Health experts investigating a cholera outbreak in Haiti after the country's devastating 2010 earthquake first concluded on the basis of DNA analysis that the virus was brought into the country by United Nations aid workers from Nepal. But the fact that two samples show very similar DNA sequences doesn’t mean that one of them is the source.
“Later analysis showed that the Haiti strain was also similar to strains from Africa,” Velsko said, “implying that the Nepal connection might be premature.”
The same logic error, of course, could be made in pinpointing where a source of deadly viruses or other biological weapons come from.
Thompson said that the opportunity for UC Irvine criminology and psychology graduate students to work with Lawrence Livermore National Laboratory forensic scientists offers a rich opportunity for exchange at both institutions. He and Velsko are encouraged at how open forensic experts are to assessing potential vulnerabilities.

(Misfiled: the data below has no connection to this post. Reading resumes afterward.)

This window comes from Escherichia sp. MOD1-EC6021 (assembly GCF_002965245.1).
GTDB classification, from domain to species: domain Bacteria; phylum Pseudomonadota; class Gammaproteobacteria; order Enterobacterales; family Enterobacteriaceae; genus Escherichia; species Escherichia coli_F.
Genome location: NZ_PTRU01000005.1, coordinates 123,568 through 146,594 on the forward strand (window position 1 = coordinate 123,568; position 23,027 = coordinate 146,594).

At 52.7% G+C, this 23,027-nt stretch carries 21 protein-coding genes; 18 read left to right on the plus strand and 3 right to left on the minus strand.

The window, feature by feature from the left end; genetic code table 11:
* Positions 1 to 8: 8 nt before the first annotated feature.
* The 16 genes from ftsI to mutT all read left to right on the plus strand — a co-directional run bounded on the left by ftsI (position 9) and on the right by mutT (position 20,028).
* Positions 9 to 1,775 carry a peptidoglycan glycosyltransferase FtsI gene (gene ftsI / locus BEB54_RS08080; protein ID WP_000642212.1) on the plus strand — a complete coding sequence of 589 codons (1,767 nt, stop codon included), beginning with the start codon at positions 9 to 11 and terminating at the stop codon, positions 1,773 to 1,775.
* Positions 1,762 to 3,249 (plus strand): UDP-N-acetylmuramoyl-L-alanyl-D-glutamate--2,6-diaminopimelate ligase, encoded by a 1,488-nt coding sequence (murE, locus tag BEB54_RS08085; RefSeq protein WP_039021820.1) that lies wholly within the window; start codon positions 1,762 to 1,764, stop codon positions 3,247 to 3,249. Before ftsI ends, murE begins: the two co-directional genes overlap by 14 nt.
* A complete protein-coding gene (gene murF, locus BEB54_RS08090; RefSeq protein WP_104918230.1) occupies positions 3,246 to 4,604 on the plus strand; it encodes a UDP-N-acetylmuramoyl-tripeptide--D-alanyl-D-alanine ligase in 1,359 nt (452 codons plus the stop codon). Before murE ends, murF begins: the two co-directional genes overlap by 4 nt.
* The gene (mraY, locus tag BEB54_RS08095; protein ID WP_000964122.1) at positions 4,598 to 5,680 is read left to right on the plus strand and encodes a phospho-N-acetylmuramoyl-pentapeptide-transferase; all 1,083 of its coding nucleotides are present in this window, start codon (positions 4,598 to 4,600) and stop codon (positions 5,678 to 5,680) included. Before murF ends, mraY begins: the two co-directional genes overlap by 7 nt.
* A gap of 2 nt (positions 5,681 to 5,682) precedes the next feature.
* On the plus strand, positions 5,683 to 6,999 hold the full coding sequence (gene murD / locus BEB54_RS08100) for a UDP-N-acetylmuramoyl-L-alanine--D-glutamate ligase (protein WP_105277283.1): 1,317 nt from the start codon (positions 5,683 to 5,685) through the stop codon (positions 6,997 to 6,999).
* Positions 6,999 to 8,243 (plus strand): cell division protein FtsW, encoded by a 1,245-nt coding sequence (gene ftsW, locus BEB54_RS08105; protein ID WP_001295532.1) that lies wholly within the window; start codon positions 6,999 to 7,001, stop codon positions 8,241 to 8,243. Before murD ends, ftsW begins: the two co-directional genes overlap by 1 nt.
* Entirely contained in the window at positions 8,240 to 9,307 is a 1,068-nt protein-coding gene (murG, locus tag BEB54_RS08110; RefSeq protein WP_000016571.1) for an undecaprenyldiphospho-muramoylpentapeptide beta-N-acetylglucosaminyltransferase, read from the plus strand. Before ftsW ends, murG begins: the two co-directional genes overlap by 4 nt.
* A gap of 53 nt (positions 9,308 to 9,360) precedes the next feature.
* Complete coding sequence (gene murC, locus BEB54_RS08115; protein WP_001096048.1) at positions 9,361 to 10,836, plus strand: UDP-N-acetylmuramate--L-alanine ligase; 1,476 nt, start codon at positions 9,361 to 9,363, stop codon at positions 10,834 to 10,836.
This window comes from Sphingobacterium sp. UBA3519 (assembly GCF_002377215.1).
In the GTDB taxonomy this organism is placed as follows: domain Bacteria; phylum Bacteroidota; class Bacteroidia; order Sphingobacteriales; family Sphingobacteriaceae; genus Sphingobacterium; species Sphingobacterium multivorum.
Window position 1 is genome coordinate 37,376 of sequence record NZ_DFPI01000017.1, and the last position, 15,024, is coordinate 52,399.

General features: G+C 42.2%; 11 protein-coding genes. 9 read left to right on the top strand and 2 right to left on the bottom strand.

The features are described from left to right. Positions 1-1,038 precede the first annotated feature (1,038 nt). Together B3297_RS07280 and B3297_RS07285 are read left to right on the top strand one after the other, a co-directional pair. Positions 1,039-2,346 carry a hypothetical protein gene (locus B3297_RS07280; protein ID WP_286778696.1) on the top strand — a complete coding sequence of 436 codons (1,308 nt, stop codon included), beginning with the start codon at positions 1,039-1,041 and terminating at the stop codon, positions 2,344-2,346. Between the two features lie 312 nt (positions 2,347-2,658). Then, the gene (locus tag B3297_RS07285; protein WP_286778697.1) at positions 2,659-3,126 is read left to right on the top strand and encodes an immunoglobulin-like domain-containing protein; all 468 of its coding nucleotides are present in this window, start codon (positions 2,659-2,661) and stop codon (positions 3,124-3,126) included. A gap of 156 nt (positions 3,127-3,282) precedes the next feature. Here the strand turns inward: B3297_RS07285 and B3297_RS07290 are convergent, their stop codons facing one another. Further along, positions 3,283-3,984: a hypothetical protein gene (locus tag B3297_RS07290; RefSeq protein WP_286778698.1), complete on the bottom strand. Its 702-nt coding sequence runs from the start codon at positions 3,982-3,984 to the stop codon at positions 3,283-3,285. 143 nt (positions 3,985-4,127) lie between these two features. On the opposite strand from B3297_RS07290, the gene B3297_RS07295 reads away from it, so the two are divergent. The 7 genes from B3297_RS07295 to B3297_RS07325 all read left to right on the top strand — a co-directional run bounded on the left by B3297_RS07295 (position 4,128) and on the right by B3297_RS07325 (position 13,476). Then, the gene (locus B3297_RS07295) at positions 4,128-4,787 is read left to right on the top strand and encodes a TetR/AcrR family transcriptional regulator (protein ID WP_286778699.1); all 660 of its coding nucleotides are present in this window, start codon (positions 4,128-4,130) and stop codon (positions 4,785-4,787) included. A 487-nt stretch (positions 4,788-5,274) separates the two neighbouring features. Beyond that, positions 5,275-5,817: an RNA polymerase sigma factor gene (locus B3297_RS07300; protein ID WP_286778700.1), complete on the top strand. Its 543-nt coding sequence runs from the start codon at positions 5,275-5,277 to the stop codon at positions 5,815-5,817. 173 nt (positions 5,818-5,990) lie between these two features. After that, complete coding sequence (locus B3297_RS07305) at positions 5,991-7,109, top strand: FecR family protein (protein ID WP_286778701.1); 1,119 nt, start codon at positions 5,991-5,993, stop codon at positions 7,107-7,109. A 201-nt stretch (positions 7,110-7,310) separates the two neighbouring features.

“They know that human factors play a key role in intelligence investigations, and that minimizing error and bias is vital to good decision-making,” Thompson said.
Untangling urban sources of greenhouse gases
At a time when greenhouse gas concentrations continue to rise exponentially, many cities are looking for strategies to reduce carbon emissions within their borders. But there’s a hitch. Atmospheric scientists have a clear understanding of greenhouse gases on a global scale, but parsing out manmade from natural sources in urban areas remains a challenge.
Of course, cars and some industrial processes spew out carbon dioxide and other greenhouse gases through combustion of fuel. But lawns, trees and vegetation in and around cities also pump out large volumes of CO2 through the process of respiration, and they absorb large volumes of CO2 through photosynthesis.
To monitor carbon emissions, scientists and engineers need a way to identify what proportion of greenhouse gases are manmade and which are from the greenery around us.